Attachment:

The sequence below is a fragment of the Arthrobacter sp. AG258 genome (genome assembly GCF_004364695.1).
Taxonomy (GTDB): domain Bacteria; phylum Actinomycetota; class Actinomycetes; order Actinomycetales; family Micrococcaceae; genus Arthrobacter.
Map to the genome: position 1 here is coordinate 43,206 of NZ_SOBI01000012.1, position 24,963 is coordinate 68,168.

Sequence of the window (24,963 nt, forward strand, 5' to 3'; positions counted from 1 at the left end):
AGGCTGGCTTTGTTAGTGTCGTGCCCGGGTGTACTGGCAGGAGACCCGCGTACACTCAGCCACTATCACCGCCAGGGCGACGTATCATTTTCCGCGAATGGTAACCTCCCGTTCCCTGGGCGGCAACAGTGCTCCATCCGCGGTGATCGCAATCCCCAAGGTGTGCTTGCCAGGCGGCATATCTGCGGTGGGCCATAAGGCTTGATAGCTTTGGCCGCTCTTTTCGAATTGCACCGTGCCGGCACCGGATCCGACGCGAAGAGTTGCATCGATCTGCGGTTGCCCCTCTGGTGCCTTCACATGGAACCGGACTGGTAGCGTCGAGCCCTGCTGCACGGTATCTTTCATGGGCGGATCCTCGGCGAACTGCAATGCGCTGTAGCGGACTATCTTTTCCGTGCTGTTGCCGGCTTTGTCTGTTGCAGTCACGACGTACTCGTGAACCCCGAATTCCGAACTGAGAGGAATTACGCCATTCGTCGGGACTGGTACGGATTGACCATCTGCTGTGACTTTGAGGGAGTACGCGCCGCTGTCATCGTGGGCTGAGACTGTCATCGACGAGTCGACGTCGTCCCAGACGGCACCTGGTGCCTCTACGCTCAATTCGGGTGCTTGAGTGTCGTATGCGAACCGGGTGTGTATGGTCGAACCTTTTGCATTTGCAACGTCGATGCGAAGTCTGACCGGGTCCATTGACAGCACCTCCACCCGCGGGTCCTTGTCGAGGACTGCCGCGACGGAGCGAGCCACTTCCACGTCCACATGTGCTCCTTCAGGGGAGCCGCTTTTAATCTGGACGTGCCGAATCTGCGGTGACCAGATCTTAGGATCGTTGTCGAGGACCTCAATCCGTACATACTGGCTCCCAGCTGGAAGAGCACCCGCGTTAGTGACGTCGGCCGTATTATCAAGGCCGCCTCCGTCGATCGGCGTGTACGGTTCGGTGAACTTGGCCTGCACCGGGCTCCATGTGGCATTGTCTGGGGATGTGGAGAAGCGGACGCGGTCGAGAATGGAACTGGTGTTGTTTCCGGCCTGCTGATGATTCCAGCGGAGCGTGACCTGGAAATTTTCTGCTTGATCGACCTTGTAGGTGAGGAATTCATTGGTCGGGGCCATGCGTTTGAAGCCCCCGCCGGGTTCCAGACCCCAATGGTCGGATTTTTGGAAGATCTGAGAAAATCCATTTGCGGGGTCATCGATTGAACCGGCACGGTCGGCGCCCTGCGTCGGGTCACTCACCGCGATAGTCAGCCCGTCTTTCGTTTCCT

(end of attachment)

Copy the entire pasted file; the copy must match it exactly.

The sequence below is a fragment of the Arthrobacter sp. AG258 genome (genome assembly GCF_004364695.1).
Taxonomy (GTDB): domain Bacteria; phylum Actinomycetota; class Actinomycetes; order Actinomycetales; family Micrococcaceae; genus Arthrobacter.
Map to the genome: position 1 here is coordinate 43,206 of NZ_SOBI01000012.1, position 24,963 is coordinate 68,168.

Sequence of the window (24,963 nt, forward strand, 5' to 3'; positions counted from 1 at the left end):
AGGCTGGCTTTGTTAGTGTCGTGCCCGGGTGTACTGGCAGGAGACCCGCGTACACTCAGCCACTATCACCGCCAGGGCGACGTATCATTTTCCGCGAATGGTAACCTCCCGTTCCCTGGGCGGCAACAGTGCTCCATCCGCGGTGATCGCAATCCCCAAGGTGTGCTTGCCAGGCGGCATATCTGCGGTGGGCCATAAGGCTTGATAGCTTTGGCCGCTCTTTTCGAATTGCACCGTGCCGGCACCGGATCCGACGCGAAGAGTTGCATCGATCTGCGGTTGCCCCTCTGGTGCCTTCACATGGAACCGGACTGGTAGCGTCGAGCCCTGCTGCACGGTATCTTTCATGGGCGGATCCTCGGCGAACTGCAATGCGCTGTAGCGGACTATCTTTTCCGTGCTGTTGCCGGCTTTGTCTGTTGCAGTCACGACGTACTCGTGAACCCCGAATTCCGAACTGAGAGGAATTACGCCATTCGTCGGGACTGGTACGGATTGACCATCTGCTGTGACTTTGAGGGAGTACGCGCCGCTGTCATCGTGGGCTGAGACTGTCATCGACGAGTCGACGTCGTCCCAGACGGCACCTGGTGCCTCTACGCTCAATTCGGGTGCTTGAGTGTCGTATGCGAACCGGGTGTGTATGGTCGAACCTTTTGCATTTGCAACGTCGATGCGAAGTCTGACCGGGTCCATTGACAGCACCTCCACCCGCGGGTCCTTGTCGAGGACTGCCGCGACGGAGCGAGCCACTTCCACGTCCACATGTGCTCCTTCAGGGGAGCCGCTTTTAATCTGGACGTGCCGAATCTGCGGTGACCAGATCTTAGGATCGTTGTCGAGGACCTCAATCCGTACATACTGGCTCCCAGCTGGAAGAGCACCCGCGTTAGTGACGTCGGCCGTATTATCAAGGCCGCCTCCGTCGATCGGCGTGTACGGTTCGGTGAACTTGGCCTGCACCGGGCTCCATGTGGCATTGTCTGGGGATGTGGAGAAGCGGACGCGGTCGAGAATGGAACTGGTGTTGTTTCCGGCCTGCTGATGATTCCAGCGGAGCGTGACCTGGAAATTTTCTGCTTGATCGACCTTGTAGGTGAGGAATTCATTGGTCGGGGCCATGCGTTTGAAGCCCCCGCCGGGTTCCAGACCCCAATGGTCGGATTTTTGGAAGATCTGAGAAAATCCATTTGCGGGGTCATCGATTGAACCGGCACGGTCGGCGCCCTGCGTCGGGTCACTCACCGCGATAGTCAGCCCGTCTTTCGTTTCCT